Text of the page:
A Googlewhack is a type of contest for finding a Google search query consisting of exactly two words without quotation marks, that returns exactly one hit. A Googlewhack must consist of two actual words found in a dictionary. A Googlewhack is considered legitimate if both of the searched-for words appear in the result page.

Published googlewhacks are short-lived, since when published to a web site, the new number of hits will become at least two, one to the original hit found, and one to the publishing site.[1]

## History

The term Googlewhack, coined by Gary Stock, first appeared on the web at UnBlinking on January 8, 2002.[2] Subsequently, Stock created The Whack Stack, at googlewhack.com, to allow the verification and collection of user-submitted Googlewhacks.

Since 2003, British comedian Dave Gorman has toured the United Kingdom, France, China, Australia, Canada, and the United States with a comedy tour entitled Dave Gorman's GoogleWhack Adventure and has published a book of the same name. These were based on a true story. While attempting to write a novel for his publisher, Gorman became obsessed with Googlewhacks and travelled across the world finding people who had authored them. Although he never wrote his novel, he did eventually write a book about his "Googlewhack Adventure" which went on to be a Sunday Times #1 best seller in the UK and has also been published in the United States and Canada. A translation is in the works for Japan.

Participants at Googlewhack.com discovered the sporadic "cleaner girl" bug in Google's search algorithm where "results 1-1 of thousands" were returned for two relatively common words[3] such as Anxiousness Scheduler[4] or Italianate Tablesides.[5]

Googlewhack went offline in November 2009 after Google stopped providing definition links. Gary Stock stated on the game's web page soon afterwards that he was pursuing solutions for Googlewhack to remain viable. However, the game has not come back into play, and there is no word of when or if that will happen.

### Score

Some people propose the googlewhack "score", which is the product of the hits of the individual words.[6] Thus a googlewhack score is highest when the individual words produce a large number of hits.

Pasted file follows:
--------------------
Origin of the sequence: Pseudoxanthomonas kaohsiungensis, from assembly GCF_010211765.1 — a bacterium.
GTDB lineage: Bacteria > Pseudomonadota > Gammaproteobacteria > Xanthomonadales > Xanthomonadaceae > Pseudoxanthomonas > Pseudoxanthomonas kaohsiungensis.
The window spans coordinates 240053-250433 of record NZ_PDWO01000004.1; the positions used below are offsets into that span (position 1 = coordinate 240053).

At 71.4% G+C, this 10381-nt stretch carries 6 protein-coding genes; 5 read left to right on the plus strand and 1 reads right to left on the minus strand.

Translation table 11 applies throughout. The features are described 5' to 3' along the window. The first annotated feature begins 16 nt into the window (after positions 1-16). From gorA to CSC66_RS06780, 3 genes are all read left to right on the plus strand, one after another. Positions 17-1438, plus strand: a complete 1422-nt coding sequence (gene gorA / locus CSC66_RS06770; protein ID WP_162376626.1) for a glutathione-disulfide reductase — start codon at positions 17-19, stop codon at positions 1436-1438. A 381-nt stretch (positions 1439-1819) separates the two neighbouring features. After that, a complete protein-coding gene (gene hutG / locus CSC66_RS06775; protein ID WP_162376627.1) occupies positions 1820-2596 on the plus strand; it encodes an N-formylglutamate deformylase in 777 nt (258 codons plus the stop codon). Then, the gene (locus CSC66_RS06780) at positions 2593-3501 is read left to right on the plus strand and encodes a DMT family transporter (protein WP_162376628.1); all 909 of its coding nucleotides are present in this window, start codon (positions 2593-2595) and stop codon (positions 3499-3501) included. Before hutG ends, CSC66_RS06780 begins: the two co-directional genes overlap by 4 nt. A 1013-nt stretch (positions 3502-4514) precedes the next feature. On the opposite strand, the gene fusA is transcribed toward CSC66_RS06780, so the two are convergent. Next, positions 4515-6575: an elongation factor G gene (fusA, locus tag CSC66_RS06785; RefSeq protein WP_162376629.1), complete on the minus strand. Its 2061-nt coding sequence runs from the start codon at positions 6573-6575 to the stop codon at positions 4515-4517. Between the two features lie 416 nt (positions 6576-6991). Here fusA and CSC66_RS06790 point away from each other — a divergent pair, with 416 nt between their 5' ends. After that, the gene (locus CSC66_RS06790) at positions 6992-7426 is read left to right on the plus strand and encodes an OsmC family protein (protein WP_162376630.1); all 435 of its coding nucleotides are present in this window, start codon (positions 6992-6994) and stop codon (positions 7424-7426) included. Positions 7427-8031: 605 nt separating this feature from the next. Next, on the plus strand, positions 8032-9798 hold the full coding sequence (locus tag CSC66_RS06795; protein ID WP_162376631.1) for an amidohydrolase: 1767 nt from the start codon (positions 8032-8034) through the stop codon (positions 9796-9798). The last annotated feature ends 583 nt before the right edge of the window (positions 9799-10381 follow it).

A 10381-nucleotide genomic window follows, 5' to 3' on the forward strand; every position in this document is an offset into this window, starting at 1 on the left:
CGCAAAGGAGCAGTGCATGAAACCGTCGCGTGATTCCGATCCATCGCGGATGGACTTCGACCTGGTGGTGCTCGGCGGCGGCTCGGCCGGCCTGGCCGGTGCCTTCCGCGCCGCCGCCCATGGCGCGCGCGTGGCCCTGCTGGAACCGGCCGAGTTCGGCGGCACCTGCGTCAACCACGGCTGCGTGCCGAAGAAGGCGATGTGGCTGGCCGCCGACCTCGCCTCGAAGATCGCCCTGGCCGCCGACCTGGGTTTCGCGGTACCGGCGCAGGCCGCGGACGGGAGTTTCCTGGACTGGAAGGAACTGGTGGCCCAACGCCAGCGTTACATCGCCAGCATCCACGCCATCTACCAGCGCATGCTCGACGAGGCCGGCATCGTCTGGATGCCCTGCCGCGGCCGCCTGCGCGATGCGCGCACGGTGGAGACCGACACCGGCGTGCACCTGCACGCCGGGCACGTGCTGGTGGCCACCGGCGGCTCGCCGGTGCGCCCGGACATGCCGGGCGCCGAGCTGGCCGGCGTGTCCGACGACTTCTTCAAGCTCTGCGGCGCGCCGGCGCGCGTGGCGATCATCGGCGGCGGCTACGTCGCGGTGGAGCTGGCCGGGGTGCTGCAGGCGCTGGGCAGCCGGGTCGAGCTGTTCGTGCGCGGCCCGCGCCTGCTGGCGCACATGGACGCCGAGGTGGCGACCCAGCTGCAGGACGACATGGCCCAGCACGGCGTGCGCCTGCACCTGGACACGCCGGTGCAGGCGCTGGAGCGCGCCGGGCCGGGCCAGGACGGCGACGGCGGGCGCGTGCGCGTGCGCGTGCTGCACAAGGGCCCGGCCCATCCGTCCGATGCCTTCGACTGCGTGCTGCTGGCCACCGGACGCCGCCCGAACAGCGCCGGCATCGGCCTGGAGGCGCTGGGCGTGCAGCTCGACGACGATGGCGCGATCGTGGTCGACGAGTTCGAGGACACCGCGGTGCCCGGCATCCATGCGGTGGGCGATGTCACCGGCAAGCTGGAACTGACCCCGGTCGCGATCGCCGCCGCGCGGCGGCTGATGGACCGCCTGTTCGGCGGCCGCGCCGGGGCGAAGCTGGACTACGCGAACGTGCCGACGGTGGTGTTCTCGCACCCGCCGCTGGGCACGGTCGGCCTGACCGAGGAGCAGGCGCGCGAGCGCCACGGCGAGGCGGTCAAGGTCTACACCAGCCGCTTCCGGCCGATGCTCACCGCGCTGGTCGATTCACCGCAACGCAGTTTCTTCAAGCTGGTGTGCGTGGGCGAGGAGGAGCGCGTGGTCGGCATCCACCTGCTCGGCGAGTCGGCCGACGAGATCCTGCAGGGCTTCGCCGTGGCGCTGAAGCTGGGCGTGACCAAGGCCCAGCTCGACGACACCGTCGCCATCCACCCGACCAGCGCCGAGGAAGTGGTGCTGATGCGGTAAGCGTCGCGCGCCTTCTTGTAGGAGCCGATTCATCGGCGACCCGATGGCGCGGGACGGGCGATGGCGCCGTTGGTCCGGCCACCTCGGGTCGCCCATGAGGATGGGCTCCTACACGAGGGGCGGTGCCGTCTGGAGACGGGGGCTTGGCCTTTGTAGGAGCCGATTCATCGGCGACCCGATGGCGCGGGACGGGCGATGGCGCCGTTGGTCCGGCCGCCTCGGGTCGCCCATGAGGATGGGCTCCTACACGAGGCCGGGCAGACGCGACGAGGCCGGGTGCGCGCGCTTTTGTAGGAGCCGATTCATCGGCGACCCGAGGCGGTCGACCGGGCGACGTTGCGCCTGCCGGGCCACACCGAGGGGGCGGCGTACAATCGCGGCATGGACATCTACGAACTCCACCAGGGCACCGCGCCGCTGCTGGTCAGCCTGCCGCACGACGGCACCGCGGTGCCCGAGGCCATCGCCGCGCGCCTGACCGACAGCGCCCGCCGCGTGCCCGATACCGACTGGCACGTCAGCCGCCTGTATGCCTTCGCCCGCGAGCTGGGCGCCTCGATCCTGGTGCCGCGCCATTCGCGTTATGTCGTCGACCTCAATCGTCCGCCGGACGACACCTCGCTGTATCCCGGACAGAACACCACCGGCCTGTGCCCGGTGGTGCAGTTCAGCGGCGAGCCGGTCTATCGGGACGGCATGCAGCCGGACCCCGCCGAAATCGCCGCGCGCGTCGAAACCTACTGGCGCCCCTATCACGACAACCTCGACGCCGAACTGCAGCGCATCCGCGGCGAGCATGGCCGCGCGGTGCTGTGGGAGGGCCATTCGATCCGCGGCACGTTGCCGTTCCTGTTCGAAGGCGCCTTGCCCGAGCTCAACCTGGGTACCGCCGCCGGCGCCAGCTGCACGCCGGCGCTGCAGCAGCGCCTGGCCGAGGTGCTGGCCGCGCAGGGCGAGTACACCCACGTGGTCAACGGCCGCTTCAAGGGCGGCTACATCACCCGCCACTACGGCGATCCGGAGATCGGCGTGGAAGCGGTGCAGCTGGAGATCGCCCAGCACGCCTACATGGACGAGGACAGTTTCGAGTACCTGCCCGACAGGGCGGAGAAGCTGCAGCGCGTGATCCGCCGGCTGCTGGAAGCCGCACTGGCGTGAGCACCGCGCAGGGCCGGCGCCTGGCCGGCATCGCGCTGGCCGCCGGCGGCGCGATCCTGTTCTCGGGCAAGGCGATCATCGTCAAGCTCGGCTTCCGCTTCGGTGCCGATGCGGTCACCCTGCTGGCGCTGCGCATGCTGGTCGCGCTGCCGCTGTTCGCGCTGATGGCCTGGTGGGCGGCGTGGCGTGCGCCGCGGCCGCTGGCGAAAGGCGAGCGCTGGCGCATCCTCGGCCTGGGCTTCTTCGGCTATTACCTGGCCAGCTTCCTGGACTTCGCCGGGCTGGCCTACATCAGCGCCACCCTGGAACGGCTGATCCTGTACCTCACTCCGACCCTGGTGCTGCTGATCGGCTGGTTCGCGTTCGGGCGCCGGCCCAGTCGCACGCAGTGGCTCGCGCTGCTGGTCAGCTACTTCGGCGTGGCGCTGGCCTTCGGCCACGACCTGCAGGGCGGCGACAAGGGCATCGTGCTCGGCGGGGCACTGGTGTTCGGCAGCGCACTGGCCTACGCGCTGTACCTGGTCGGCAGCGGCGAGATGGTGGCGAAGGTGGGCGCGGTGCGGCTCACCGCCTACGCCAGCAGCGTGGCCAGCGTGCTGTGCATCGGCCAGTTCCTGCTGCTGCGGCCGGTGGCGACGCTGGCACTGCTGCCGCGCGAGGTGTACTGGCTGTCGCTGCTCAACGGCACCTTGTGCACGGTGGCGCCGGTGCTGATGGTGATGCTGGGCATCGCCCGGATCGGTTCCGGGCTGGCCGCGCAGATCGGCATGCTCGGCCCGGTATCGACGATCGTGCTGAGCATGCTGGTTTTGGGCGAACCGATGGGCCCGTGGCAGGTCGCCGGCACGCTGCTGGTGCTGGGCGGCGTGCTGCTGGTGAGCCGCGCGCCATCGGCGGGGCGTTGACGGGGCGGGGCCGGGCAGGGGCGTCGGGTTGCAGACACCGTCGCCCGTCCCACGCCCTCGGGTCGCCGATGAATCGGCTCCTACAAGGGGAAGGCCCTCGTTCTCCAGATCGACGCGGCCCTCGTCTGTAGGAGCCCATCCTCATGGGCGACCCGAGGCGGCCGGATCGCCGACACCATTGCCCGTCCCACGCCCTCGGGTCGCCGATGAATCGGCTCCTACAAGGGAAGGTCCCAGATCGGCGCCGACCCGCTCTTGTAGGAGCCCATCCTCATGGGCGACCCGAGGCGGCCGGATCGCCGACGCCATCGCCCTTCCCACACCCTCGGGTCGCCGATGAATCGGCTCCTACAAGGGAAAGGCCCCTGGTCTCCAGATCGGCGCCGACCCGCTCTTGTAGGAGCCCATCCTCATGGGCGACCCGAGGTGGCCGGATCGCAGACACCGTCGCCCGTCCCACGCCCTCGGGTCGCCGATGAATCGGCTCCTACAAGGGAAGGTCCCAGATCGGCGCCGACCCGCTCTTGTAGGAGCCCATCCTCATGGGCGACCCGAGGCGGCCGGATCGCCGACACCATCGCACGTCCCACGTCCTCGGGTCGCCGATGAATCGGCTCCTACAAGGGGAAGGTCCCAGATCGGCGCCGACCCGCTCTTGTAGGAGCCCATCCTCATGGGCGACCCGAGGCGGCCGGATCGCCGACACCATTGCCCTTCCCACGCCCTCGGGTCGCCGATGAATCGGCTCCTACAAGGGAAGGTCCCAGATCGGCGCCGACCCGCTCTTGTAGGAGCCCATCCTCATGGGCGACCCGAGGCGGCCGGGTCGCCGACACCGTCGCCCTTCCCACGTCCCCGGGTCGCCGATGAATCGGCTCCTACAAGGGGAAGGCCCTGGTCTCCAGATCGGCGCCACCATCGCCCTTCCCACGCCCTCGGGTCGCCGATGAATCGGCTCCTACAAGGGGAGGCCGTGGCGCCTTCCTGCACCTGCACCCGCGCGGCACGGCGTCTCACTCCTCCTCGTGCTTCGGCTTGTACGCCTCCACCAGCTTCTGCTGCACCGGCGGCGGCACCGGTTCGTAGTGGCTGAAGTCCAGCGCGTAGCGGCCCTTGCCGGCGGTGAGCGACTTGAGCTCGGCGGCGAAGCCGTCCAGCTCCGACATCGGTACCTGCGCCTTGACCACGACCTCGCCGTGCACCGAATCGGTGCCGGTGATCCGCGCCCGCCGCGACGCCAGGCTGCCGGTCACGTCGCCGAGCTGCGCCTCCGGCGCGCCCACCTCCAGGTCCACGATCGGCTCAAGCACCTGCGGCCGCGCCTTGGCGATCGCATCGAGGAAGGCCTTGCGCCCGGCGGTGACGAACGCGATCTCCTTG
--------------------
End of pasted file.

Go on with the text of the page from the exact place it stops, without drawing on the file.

## Variations

One way a Googlewhackblatt's status can be ruined is when an entirely unrelated website including the word is created. An example of this is the nonsense word "Bumruff" which originally returned a single result (the surname of a woman living in Ireland in 1911), but once a person on Xbox Live chose the name as a Gamertag, the word's status as a Googlewhackblatt was destroyed.

In contrast to Googlewhacks, many Googlewhackblatts and Antegooglewhackblatts are nonsense words or uncommon misspellings that are not in dictionaries and probably never will be.

A practical use of specially constructed Googlewhackblatts was proposed by Leslie Lamport (although he did not use the term).[7]

## Research applications

The probabilities of internet search result values for multi-word queries was studied in 2008 with the help of Googlewhacks.[8][9][10] Based on data from 351 Googlewhacks from the whackstack, the Heaps' law $\beta$ coefficient for the indexed World Wide Web (about 8 billion pages in 2008) was measured to be $\beta=0.52$. This result is in line with previous studies which used under 20,000 pages.[11] The googlewhacks were a key in calibrating the model so that it could be extended automatically to analyse the relatedness of word pairs.